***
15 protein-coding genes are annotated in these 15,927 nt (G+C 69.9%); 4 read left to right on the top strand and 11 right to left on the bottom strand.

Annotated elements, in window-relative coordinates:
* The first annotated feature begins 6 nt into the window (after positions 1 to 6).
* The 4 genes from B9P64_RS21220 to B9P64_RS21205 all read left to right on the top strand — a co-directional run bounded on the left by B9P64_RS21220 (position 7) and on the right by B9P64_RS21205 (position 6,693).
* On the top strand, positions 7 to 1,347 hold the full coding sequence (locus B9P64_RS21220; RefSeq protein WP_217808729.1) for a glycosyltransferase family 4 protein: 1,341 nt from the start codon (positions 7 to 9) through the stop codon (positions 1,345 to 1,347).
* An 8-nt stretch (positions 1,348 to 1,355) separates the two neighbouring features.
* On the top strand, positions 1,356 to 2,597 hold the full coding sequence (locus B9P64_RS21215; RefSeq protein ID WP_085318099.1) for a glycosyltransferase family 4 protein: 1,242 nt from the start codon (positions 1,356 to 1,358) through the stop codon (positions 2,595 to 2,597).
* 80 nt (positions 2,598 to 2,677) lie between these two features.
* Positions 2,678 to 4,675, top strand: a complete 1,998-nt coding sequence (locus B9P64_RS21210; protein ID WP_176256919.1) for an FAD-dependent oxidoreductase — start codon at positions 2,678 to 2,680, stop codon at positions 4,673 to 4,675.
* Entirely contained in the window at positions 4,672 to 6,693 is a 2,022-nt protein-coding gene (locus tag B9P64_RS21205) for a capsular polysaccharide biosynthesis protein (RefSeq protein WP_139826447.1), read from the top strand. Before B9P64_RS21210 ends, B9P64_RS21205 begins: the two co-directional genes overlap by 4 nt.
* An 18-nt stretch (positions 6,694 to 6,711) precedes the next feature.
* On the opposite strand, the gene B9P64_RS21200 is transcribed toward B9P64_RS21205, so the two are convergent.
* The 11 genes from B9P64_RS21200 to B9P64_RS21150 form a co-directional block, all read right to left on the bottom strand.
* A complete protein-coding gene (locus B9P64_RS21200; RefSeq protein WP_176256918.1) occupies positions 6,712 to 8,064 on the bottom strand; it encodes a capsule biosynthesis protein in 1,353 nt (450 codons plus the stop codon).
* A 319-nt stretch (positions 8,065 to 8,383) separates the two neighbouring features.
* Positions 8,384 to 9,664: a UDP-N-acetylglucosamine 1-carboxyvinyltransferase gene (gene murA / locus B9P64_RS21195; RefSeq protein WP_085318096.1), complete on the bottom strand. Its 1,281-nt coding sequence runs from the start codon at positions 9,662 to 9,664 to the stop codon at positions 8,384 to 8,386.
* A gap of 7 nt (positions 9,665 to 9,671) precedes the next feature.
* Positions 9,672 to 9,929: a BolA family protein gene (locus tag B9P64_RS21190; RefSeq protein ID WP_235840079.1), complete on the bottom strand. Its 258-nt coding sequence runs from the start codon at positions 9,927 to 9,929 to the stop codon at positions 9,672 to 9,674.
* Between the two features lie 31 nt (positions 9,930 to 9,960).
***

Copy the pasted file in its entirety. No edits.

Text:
15 protein-coding genes are annotated in these 15,927 nt (G+C 69.9%); 4 read left to right on the top strand and 11 right to left on the bottom strand.

Annotated elements, in window-relative coordinates:
* The first annotated feature begins 6 nt into the window (after positions 1 to 6).
* The 4 genes from B9P64_RS21220 to B9P64_RS21205 all read left to right on the top strand — a co-directional run bounded on the left by B9P64_RS21220 (position 7) and on the right by B9P64_RS21205 (position 6,693).
* On the top strand, positions 7 to 1,347 hold the full coding sequence (locus B9P64_RS21220; RefSeq protein WP_217808729.1) for a glycosyltransferase family 4 protein: 1,341 nt from the start codon (positions 7 to 9) through the stop codon (positions 1,345 to 1,347).
* An 8-nt stretch (positions 1,348 to 1,355) separates the two neighbouring features.
* On the top strand, positions 1,356 to 2,597 hold the full coding sequence (locus B9P64_RS21215; RefSeq protein ID WP_085318099.1) for a glycosyltransferase family 4 protein: 1,242 nt from the start codon (positions 1,356 to 1,358) through the stop codon (positions 2,595 to 2,597).
* 80 nt (positions 2,598 to 2,677) lie between these two features.
* Positions 2,678 to 4,675, top strand: a complete 1,998-nt coding sequence (locus B9P64_RS21210; protein ID WP_176256919.1) for an FAD-dependent oxidoreductase — start codon at positions 2,678 to 2,680, stop codon at positions 4,673 to 4,675.
* Entirely contained in the window at positions 4,672 to 6,693 is a 2,022-nt protein-coding gene (locus tag B9P64_RS21205) for a capsular polysaccharide biosynthesis protein (RefSeq protein WP_139826447.1), read from the top strand. Before B9P64_RS21210 ends, B9P64_RS21205 begins: the two co-directional genes overlap by 4 nt.
* An 18-nt stretch (positions 6,694 to 6,711) precedes the next feature.
* On the opposite strand, the gene B9P64_RS21200 is transcribed toward B9P64_RS21205, so the two are convergent.
* The 11 genes from B9P64_RS21200 to B9P64_RS21150 form a co-directional block, all read right to left on the bottom strand.
* A complete protein-coding gene (locus B9P64_RS21200; RefSeq protein WP_176256918.1) occupies positions 6,712 to 8,064 on the bottom strand; it encodes a capsule biosynthesis protein in 1,353 nt (450 codons plus the stop codon).
* A 319-nt stretch (positions 8,065 to 8,383) separates the two neighbouring features.
* Positions 8,384 to 9,664: a UDP-N-acetylglucosamine 1-carboxyvinyltransferase gene (gene murA / locus B9P64_RS21195; RefSeq protein WP_085318096.1), complete on the bottom strand. Its 1,281-nt coding sequence runs from the start codon at positions 9,662 to 9,664 to the stop codon at positions 8,384 to 8,386.
* A gap of 7 nt (positions 9,665 to 9,671) precedes the next feature.
* Positions 9,672 to 9,929: a BolA family protein gene (locus tag B9P64_RS21190; RefSeq protein ID WP_235840079.1), complete on the bottom strand. Its 258-nt coding sequence runs from the start codon at positions 9,927 to 9,929 to the stop codon at positions 9,672 to 9,674.
* Between the two features lie 31 nt (positions 9,930 to 9,960).